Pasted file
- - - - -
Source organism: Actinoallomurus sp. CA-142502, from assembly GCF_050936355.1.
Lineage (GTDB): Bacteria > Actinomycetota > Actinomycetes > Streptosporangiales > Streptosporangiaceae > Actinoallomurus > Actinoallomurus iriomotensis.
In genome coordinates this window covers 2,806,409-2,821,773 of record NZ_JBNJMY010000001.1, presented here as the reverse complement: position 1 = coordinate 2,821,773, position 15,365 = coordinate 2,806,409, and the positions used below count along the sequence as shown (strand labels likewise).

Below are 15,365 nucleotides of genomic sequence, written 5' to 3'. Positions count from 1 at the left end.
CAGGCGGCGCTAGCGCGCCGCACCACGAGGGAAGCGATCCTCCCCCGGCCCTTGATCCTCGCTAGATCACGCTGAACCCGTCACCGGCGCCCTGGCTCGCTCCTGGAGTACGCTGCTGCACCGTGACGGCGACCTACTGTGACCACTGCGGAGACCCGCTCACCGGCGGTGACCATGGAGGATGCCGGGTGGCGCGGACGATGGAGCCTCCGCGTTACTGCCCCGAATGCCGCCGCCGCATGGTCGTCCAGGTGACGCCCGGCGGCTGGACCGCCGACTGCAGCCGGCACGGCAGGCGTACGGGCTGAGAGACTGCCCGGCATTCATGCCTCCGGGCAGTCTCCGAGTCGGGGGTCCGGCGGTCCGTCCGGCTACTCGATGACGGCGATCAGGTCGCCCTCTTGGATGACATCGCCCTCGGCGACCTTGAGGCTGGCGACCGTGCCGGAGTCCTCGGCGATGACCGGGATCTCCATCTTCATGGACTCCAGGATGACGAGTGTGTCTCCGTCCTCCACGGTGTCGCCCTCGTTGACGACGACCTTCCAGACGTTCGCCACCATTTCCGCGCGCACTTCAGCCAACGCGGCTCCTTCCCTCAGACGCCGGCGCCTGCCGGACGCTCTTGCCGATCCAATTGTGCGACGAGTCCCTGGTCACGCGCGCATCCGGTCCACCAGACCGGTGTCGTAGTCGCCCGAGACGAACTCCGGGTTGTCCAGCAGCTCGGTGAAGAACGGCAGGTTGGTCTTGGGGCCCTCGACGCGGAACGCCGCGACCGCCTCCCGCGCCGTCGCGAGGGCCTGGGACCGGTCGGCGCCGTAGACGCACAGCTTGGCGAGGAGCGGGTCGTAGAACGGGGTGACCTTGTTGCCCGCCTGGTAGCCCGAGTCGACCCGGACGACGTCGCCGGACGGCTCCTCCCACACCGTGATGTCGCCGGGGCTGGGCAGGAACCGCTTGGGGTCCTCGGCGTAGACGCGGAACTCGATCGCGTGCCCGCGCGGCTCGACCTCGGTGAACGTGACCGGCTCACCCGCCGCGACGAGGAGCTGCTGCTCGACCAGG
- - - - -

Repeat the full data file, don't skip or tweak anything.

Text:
Source organism: Actinoallomurus sp. CA-142502, from assembly GCF_050936355.1.
Lineage (GTDB): Bacteria > Actinomycetota > Actinomycetes > Streptosporangiales > Streptosporangiaceae > Actinoallomurus > Actinoallomurus iriomotensis.
In genome coordinates this window covers 2,806,409-2,821,773 of record NZ_JBNJMY010000001.1, presented here as the reverse complement: position 1 = coordinate 2,821,773, position 15,365 = coordinate 2,806,409, and the positions used below count along the sequence as shown (strand labels likewise).

Below are 15,365 nucleotides of genomic sequence, written 5' to 3'. Positions count from 1 at the left end.
CAGGCGGCGCTAGCGCGCCGCACCACGAGGGAAGCGATCCTCCCCCGGCCCTTGATCCTCGCTAGATCACGCTGAACCCGTCACCGGCGCCCTGGCTCGCTCCTGGAGTACGCTGCTGCACCGTGACGGCGACCTACTGTGACCACTGCGGAGACCCGCTCACCGGCGGTGACCATGGAGGATGCCGGGTGGCGCGGACGATGGAGCCTCCGCGTTACTGCCCCGAATGCCGCCGCCGCATGGTCGTCCAGGTGACGCCCGGCGGCTGGACCGCCGACTGCAGCCGGCACGGCAGGCGTACGGGCTGAGAGACTGCCCGGCATTCATGCCTCCGGGCAGTCTCCGAGTCGGGGGTCCGGCGGTCCGTCCGGCTACTCGATGACGGCGATCAGGTCGCCCTCTTGGATGACATCGCCCTCGGCGACCTTGAGGCTGGCGACCGTGCCGGAGTCCTCGGCGATGACCGGGATCTCCATCTTCATGGACTCCAGGATGACGAGTGTGTCTCCGTCCTCCACGGTGTCGCCCTCGTTGACGACGACCTTCCAGACGTTCGCCACCATTTCCGCGCGCACTTCAGCCAACGCGGCTCCTTCCCTCAGACGCCGGCGCCTGCCGGACGCTCTTGCCGATCCAATTGTGCGACGAGTCCCTGGTCACGCGCGCATCCGGTCCACCAGACCGGTGTCGTAGTCGCCCGAGACGAACTCCGGGTTGTCCAGCAGCTCGGTGAAGAACGGCAGGTTGGTCTTGGGGCCCTCGACGCGGAACGCCGCGACCGCCTCCCGCGCCGTCGCGAGGGCCTGGGACCGGTCGGCGCCGTAGACGCACAGCTTGGCGAGGAGCGGGTCGTAGAACGGGGTGACCTTGTTGCCCGCCTGGTAGCCCGAGTCGACCCGGACGACGTCGCCGGACGGCTCCTCCCACACCGTGATGTCGCCGGGGCTGGGCAGGAACCGCTTGGGGTCCTCGGCGTAGACGCGGAACTCGATCGCGTGCCCGCGCGGCTCGACCTCGGTGAACGTGACCGGCTCACCCGCCGCGACGAGGAGCTGCTGCTCGACCAGG